After making our devices awfully smart and self-operational and in wake of helping our advertisers with nerve-rattling marketing content, AI has come to the rescue of dramatists in broadening the horizons before their creative sight.
This past week, London based Young Vic theatre put up a fabulous experiment (just like other amazing performances by them) where AI (Artificial Intelligence) framework was utilized to write a play following the latter consumed a huge amount of text from web.
In the effort, assistance was sought from breathing (i.e. human) writers Chinonyerem Odimba, Nina Segal, 3 sublime actors and their director Jennifer Tang.
She was seen ardently explaining to her team and the audience about the precise way in which GPT-3 accomplished the task set by them. For instance, “complete a Shakespeare sonnet in the style of a reality TV star”.
Once this was through, they set out to construct scenes that AI drafted the day before and which centred around characters Beastman and Beastwoman who were perceived to be of post-apocalyptic world.
One of the scenes built by GPT-3 is:
Actor 1: We’ve been here for years, survived like bats in caves, caves we dug into the earth ourselves, we filled them with all sorts of hunk to give the illusion of survival. The reality is much different.
Actor 2: The world changed dramatically. When the great collision hits us. The sky went dark, the land cracked, and our species was almost wiped out.
Enriching Tech Tent, Jennifer terms the framework as the symbiosis of man and machine, stating, ”It’s sometimes loses it way. But that is, I guess, the creative challenge of how we meet the AI and its content, and nudge it back on course”.
She hails the insights got through AI akin to prolific human writers, “It is surprisingly good at commenting on our humanity and our characters that we recognize….and through dramatic conventions that feel very alive on the stage”.
But, a good deal of dialogues churned by AI are found to be monotonous in nature while they worked on it in their creative spirits.
She claims, ”That is reassuring, I’m really glad I might have a job still.
I am wondering now whether the place that AI has in human creativity is a way to spark ideas within us”.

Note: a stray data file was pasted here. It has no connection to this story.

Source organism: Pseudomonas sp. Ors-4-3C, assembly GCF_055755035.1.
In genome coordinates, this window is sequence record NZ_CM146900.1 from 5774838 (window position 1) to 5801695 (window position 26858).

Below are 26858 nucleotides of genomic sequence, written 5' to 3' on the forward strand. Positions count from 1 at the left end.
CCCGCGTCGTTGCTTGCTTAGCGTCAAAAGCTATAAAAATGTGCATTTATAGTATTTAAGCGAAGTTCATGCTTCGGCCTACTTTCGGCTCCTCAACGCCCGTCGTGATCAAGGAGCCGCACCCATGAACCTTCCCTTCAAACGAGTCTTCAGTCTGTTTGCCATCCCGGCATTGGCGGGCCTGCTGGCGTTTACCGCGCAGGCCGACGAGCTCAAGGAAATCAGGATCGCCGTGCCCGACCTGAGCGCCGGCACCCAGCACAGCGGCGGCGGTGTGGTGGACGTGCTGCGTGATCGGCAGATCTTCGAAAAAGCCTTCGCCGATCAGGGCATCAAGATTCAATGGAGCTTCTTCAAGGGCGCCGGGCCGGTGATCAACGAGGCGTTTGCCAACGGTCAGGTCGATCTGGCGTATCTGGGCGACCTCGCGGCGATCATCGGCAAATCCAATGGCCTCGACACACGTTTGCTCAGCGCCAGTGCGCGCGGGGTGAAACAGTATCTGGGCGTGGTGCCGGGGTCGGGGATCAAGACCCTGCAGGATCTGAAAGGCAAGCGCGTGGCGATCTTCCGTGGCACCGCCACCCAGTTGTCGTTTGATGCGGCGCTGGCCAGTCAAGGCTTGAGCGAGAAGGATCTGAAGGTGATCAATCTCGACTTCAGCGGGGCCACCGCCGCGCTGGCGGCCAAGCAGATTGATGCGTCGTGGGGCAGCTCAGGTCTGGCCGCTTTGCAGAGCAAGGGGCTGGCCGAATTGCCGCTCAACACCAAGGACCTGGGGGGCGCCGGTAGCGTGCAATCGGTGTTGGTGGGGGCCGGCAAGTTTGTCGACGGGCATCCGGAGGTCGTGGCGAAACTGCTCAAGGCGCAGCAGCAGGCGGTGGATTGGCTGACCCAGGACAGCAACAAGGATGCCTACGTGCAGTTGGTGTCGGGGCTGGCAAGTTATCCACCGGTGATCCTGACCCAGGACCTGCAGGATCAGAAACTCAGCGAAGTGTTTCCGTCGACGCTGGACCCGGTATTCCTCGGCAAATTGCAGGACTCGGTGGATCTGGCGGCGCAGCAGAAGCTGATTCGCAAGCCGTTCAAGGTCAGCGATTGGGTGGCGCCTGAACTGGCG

However, Prof Michael Wooldridge, who is a prominent expert on AI at Oxford University comforts us saying the GPT-3 type of system shouldn’t be scared of and artists and creative nerves are not going to be frozen by it.
He believes, “A good human playwright has some insights into the human condition and human emotions and human relationships, and can express those through the medium of the play. And GPT-3 does not have any of those things and any insights that come out of it are really the insights on our part that we are attributing to it”.
Nevertheless, writing or compiling a masterpiece is still beyond the approach of AI technology or getting into the very depth of characters and script, but still, a range of mundane tasks seem to be apt for putting AI into service.
They regard the development (tech evolution) as the paradigm shift making it imperative that we should carefully mind the way ahead.
Now, if biases are fed into the system through fodder, i.e. data, it would simply strand us in the sea of negativity.
Prof Wooldridge maintains absolute milestone in the evolution of AI during past decade, such as quick translation into our language to recognizing images while robot butlers are still waited to serve us. But then, we remain concerned for certain risks that await us as tech will render us useless and eventually jobless.
Clearly, the AI systems should be kept free of prejudices as it would simply promote injustice and exploitation that would result in hostility and brutality.
In simpler words, this is human’s approach that we should be concerned for and not the (man-made) machines.
Finally, dear readers, nature can never ever be so cruel to us by ceasing to rustle out incandescently creative writers and playwrights. To name a few, Sir Arthur Conan Doyle, Jane Austin, Jonathan Swift, Shakespeare, William Wordsworth, Leo Tolstoy, Nissim Ezekiel, Mulk Raj Anand, Harivansh Rai Bachchan (Indian poet), Ruskin Bond, Javed Akhtar (mainstream cinema -India), Kadir Khan (mainstream cinema- India) and so many others, in different places and at different times….I also strive to be the one :).